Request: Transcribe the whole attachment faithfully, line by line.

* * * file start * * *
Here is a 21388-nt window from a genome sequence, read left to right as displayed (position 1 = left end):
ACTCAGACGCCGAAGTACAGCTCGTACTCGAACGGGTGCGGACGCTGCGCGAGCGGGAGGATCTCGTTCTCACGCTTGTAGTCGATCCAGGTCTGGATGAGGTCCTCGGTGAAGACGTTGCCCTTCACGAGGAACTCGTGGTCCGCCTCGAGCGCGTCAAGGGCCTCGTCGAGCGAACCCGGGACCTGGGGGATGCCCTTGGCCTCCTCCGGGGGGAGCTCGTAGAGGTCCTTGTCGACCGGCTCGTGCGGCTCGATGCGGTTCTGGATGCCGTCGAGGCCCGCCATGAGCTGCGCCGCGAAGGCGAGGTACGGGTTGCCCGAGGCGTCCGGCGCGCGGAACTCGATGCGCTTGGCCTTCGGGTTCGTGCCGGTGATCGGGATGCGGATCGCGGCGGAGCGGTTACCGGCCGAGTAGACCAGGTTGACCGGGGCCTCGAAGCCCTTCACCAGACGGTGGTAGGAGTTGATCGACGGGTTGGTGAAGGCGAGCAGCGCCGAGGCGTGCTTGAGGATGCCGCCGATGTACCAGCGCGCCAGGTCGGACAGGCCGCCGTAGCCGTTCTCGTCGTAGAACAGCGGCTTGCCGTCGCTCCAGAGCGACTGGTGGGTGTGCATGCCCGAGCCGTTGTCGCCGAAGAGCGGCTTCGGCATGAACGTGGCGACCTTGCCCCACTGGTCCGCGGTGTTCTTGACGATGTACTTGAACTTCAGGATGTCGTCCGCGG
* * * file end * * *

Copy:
Here is a 21388-nt window from a genome sequence, read left to right as displayed (position 1 = left end):
ACTCAGACGCCGAAGTACAGCTCGTACTCGAACGGGTGCGGACGCTGCGCGAGCGGGAGGATCTCGTTCTCACGCTTGTAGTCGATCCAGGTCTGGATGAGGTCCTCGGTGAAGACGTTGCCCTTCACGAGGAACTCGTGGTCCGCCTCGAGCGCGTCAAGGGCCTCGTCGAGCGAACCCGGGACCTGGGGGATGCCCTTGGCCTCCTCCGGGGGGAGCTCGTAGAGGTCCTTGTCGACCGGCTCGTGCGGCTCGATGCGGTTCTGGATGCCGTCGAGGCCCGCCATGAGCTGCGCCGCGAAGGCGAGGTACGGGTTGCCCGAGGCGTCCGGCGCGCGGAACTCGATGCGCTTGGCCTTCGGGTTCGTGCCGGTGATCGGGATGCGGATCGCGGCGGAGCGGTTACCGGCCGAGTAGACCAGGTTGACCGGGGCCTCGAAGCCCTTCACCAGACGGTGGTAGGAGTTGATCGACGGGTTGGTGAAGGCGAGCAGCGCCGAGGCGTGCTTGAGGATGCCGCCGATGTACCAGCGCGCCAGGTCGGACAGGCCGCCGTAGCCGTTCTCGTCGTAGAACAGCGGCTTGCCGTCGCTCCAGAGCGACTGGTGGGTGTGCATGCCCGAGCCGTTGTCGCCGAAGAGCGGCTTCGGCATGAACGTGGCGACCTTGCCCCACTGGTCCGCGGTGTTCTTGACGATGTACTTGAACTTCAGGATGTCGTCCGCGG